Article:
A staggering number of individuals experience some form of chronic pain. In fact, while pain treatment rarely receives top billing in medical stories, it's estimated that more people suffer from ongoing pain than from cancer, diabetes and heart disease combined.
Scientific research has resulted in a number of compounds capable of providing relief for individuals with chronic pain, but the methods of delivery for these substances have nearly as great as an impact on their efficacy as their chemical makeup. Two possible routes for pain relief delivery that have recently received significant attention are transdermal application and topical application, both of which work via direct application to the skin.
Pain Relief Creams vs. Conventional Pain Relief Medicines
When many people think of taking medicine, the first images that come to mind are pills to be swallowed and shots to be injected. However, for thousands of years people have also sought natural pain relief through skin absorption. For example, mustard plasters provided relief from chest congestion, while belladonna plasters acted as analgesics.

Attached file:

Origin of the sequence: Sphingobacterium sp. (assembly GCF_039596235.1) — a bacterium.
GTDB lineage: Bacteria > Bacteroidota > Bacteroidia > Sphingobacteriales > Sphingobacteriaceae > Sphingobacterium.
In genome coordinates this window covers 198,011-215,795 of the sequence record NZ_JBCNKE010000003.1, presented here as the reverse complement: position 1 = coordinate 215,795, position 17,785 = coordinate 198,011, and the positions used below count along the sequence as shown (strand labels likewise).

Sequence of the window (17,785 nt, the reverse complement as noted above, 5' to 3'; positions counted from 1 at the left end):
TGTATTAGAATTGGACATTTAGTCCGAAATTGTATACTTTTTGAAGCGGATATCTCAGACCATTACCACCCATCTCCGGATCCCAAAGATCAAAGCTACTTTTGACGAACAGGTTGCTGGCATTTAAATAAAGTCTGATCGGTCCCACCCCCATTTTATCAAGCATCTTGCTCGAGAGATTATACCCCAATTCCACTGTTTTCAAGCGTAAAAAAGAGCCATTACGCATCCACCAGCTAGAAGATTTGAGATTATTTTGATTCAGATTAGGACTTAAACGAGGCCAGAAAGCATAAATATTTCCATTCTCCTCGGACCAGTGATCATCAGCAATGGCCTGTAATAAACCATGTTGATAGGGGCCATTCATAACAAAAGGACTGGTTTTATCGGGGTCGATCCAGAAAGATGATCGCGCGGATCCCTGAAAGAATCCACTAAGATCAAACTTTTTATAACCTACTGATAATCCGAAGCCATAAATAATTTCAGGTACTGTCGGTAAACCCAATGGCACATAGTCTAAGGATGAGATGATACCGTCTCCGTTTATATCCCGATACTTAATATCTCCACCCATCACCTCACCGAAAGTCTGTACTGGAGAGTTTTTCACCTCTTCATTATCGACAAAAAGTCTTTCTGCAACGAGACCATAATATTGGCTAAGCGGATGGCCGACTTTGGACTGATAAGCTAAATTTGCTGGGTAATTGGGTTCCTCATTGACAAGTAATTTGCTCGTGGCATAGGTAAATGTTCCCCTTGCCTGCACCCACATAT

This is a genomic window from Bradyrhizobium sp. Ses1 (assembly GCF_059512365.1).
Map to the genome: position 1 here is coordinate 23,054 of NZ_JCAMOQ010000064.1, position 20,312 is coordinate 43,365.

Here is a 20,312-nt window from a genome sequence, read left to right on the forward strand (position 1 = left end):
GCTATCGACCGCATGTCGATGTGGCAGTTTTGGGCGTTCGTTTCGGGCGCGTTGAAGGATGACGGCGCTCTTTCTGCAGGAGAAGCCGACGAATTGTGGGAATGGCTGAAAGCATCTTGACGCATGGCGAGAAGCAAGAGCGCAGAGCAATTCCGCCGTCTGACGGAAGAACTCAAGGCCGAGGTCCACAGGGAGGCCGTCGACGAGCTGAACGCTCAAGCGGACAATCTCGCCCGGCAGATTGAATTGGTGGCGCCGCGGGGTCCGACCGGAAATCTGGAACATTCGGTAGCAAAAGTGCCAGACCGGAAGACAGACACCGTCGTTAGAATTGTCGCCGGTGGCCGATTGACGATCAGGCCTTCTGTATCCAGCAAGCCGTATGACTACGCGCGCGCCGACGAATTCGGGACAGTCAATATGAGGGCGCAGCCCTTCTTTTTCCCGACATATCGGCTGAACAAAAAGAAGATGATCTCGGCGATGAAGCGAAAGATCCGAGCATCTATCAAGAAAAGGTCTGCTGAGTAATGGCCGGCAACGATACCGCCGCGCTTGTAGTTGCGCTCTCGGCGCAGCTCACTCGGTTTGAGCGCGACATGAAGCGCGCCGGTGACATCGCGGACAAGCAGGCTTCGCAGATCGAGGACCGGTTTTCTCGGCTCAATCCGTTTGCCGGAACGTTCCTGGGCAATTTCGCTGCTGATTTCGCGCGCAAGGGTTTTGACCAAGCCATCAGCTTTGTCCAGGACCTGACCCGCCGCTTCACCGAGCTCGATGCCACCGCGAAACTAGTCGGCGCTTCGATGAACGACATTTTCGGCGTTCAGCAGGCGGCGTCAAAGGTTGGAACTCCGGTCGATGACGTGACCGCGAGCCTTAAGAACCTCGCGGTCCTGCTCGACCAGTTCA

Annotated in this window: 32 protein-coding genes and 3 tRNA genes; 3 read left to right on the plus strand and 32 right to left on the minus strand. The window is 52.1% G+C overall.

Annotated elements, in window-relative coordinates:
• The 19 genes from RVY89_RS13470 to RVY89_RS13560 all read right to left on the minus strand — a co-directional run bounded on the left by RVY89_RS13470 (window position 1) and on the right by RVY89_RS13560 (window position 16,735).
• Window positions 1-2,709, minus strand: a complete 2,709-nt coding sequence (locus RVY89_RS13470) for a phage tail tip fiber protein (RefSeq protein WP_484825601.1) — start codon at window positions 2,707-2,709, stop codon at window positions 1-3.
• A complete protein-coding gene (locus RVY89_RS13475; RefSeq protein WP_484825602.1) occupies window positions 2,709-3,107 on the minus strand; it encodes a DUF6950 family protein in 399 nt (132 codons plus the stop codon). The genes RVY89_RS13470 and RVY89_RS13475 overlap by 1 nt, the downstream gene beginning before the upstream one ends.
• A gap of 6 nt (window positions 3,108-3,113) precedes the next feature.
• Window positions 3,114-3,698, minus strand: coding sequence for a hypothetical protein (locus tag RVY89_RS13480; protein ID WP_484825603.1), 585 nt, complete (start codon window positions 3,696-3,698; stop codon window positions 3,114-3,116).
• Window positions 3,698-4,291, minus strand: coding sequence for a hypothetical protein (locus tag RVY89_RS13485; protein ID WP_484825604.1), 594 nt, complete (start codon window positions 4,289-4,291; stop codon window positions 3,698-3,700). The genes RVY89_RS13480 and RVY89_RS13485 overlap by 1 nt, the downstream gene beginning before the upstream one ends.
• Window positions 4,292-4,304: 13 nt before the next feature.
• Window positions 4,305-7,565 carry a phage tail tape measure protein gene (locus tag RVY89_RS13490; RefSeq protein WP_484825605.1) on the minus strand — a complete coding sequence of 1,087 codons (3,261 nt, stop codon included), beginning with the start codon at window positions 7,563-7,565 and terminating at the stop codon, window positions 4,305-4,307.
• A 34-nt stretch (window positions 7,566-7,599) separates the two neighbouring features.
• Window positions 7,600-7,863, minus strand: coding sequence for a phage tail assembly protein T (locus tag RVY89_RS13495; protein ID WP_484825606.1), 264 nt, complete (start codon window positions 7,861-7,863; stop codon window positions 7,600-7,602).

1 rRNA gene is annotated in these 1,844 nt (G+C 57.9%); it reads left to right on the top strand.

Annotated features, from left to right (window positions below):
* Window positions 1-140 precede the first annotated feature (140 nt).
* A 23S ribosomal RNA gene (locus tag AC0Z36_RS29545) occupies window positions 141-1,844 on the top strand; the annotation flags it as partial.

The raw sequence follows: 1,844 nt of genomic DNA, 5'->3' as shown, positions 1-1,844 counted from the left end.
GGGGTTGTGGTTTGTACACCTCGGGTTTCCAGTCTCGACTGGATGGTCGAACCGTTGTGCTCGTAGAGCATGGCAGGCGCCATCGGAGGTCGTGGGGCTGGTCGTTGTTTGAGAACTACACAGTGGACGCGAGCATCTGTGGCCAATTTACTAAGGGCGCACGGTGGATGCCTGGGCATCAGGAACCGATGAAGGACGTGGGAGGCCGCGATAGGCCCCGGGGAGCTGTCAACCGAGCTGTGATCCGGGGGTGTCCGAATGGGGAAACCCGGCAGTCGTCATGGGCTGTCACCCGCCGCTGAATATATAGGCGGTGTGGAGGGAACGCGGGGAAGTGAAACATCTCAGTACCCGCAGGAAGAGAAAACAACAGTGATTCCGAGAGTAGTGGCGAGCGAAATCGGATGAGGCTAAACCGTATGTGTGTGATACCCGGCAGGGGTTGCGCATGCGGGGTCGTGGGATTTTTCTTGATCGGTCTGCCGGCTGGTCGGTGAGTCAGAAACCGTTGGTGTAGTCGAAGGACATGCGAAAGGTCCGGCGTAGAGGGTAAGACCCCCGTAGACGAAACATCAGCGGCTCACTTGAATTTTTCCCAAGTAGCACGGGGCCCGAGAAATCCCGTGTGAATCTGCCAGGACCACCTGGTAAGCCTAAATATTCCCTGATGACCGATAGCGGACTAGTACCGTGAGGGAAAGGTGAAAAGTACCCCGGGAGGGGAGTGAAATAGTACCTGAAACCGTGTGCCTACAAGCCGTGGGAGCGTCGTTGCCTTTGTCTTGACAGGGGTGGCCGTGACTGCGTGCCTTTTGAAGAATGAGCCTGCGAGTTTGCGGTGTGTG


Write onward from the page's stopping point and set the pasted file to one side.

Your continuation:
Addressing pain (and other conditions) by using treatments placed directly on the skin has several advantages over more conventional delivery methods like oral intake or hypodermic injections. For example, they can often provide effective pain management with fewer effects on the central nervous system and with a less burdensome drug regimen. This approach also avoids the loss of potency often associated with passing through the liver before reaching a targeted area of the body. While not all ingredients are well-suited for skin application (for example, some may not be able to penetrate the skin or may cause irritation), the potential for those that are is evidenced by the increasing number of medical patches being introduced. While many people are already familiar with nicotine patches, many other patches are currently being developed, including many intended to address pain. With the hope of continuous multi-day delivery from a single patch, deeper tissue penetration than previously achieved, and surprisingly fast onset of relief, patches clearly illustrate the power of transdermal treatment.